You’re now working on a project that’s focused on medical management for patients with dementia. Can you tell us more about that project and how trust factors into the work?

We’re currently funded by the IMPACT Collaboratory, which is a National Institute of Aging-funded initiative, to work with 2 large health care organizations on de-prescribing potentially inappropriate medications for patients with dementia. This raises clear issues of trust with both patients and their family members or caregivers. For example, they may ask, “Why was I started on this medicine in the first place?” So, there’s a trust-in-the-medical-profession issue that arises.

Clinicians may also not trust data that’s presented to them about how often they prescribe these medications. Clinicians may not trust patients to follow through on replacement services that might be safer and sometimes more effective than some of the medications. And then there’s the issue of clinician and patient trust in the evidence about the potential harm from these medications. Some clinicians say, “I know these studies show there’s potential for harm from these medications but the patients in the studies are not like my patients.” Finally, as a clinician there’s trust in your organization to support you in decreasing the use of a service for which the potential for harm is greater than the benefit and trust in your peers not to re-start these potentially inappropriate medications.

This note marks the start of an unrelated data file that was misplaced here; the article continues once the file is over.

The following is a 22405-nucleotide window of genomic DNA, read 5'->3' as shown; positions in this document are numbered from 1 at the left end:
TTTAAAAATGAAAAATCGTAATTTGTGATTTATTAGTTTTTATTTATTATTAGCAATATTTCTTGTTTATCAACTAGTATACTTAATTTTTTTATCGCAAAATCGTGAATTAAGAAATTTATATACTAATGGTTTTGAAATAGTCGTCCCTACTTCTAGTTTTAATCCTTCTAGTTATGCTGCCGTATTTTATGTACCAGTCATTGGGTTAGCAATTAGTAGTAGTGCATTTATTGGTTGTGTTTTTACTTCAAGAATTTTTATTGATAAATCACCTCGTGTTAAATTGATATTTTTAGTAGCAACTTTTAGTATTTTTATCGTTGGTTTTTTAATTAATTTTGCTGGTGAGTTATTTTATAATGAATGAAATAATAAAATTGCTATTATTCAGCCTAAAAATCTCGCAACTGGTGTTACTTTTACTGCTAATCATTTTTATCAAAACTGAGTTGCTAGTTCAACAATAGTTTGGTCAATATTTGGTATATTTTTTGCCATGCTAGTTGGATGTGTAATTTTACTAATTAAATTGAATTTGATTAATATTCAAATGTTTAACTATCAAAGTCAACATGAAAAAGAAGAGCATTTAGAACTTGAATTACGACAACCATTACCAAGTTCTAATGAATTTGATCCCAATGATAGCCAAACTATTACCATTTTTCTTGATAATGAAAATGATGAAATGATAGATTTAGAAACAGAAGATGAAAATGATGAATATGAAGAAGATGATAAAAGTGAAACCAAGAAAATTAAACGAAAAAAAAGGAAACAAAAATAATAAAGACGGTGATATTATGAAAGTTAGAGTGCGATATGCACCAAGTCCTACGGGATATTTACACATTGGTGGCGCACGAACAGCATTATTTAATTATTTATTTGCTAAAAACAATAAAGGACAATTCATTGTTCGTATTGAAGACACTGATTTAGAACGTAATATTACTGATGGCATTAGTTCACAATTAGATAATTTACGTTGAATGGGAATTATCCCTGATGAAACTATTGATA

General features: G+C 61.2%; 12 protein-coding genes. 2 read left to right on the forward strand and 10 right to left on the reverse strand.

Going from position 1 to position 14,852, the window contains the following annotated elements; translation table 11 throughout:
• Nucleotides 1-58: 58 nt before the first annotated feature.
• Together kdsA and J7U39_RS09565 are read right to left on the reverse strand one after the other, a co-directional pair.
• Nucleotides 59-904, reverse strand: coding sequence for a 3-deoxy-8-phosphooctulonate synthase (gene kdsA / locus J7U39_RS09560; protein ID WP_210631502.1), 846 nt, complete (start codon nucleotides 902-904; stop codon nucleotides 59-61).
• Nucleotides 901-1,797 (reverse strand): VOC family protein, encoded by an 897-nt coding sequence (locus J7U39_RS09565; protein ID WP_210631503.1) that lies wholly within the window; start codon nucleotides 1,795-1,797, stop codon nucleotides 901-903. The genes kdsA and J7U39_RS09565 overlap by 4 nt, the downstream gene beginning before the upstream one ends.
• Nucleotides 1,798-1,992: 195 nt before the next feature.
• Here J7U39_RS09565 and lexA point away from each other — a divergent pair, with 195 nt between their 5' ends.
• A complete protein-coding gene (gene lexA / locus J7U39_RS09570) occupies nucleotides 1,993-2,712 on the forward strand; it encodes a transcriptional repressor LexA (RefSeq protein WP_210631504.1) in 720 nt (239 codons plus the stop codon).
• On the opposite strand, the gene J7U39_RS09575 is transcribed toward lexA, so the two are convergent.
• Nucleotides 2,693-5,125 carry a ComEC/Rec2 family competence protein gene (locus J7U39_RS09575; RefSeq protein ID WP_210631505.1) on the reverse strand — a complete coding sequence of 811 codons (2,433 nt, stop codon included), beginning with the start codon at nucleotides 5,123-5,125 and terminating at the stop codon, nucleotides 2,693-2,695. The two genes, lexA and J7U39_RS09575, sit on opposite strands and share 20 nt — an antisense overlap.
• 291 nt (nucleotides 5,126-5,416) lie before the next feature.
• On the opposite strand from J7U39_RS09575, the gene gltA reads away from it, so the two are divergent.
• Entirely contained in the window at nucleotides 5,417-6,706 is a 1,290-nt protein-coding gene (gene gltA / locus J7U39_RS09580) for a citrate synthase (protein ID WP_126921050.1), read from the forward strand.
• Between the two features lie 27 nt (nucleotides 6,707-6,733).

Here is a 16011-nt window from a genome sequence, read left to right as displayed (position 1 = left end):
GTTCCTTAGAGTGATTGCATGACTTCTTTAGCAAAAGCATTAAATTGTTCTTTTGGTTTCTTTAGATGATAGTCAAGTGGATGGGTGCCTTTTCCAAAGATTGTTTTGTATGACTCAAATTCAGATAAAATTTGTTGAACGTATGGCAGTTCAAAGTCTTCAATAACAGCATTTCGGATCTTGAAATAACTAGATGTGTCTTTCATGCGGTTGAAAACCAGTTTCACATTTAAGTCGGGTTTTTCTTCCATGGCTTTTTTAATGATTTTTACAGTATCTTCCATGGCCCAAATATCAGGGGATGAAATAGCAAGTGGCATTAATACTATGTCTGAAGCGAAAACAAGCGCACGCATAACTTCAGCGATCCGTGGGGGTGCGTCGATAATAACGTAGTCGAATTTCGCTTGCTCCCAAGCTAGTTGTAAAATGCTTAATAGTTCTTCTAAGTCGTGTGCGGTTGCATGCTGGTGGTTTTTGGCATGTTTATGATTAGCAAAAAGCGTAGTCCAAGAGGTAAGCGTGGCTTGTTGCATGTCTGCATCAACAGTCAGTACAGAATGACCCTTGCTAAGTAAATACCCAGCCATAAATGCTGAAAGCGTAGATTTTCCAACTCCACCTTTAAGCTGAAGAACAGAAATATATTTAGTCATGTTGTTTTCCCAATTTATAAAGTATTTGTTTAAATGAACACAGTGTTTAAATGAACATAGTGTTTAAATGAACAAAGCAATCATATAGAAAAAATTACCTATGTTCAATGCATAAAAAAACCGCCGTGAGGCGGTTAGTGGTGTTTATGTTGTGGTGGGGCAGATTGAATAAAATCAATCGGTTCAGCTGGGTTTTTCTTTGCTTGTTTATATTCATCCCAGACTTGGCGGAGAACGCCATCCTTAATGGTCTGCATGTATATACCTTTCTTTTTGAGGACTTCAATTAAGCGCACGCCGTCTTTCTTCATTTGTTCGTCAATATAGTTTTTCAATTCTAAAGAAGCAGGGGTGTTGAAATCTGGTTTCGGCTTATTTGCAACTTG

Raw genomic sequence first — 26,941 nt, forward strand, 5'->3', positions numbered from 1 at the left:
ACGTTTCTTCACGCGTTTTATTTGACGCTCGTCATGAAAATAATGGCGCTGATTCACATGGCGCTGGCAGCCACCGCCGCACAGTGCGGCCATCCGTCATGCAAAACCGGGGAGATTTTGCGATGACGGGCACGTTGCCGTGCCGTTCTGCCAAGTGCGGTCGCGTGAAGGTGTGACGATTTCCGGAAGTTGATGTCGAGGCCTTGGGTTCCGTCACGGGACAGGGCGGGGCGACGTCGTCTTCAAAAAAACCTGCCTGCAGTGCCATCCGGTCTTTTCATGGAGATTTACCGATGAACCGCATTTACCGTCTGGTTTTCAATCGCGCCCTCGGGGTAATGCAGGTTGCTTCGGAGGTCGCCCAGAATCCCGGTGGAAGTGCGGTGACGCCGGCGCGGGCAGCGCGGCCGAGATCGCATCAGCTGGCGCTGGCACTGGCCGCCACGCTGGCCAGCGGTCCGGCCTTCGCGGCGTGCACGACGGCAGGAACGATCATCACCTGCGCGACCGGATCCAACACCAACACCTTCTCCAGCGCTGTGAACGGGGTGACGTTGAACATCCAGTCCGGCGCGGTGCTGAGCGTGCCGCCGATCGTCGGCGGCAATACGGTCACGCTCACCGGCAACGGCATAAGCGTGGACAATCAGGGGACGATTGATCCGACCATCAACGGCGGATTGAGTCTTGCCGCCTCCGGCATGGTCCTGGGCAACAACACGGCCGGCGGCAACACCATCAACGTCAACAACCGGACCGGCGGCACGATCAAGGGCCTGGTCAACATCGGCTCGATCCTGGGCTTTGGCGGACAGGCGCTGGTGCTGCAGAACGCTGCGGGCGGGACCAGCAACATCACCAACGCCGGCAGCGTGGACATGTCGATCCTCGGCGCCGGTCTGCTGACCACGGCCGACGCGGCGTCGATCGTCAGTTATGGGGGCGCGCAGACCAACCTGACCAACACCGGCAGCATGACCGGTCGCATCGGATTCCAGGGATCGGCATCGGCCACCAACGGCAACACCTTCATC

What do you hope to measure around trust with this project?

We’re training 20 clinicians across 2 large health care organizations to become clinician champions. Through a curriculum and a project workbook, we’re going to partner with these clinicians to look at how they implement this work in their own setting and use the data they enter in the project workbook to discover how often issues of trust come up, what kinds of trust issues come up, and how they address them. (The workbook and curriculum are available on the ACT Center website.)

Is there any additional advice you’d like to offer?

Be patient. This work takes time.

Adapted with permission from Building Trust, an ABIM Foundation initiative that aims to elevate the importance of trust as an essential organizing principle to guide operations and improvements in health care.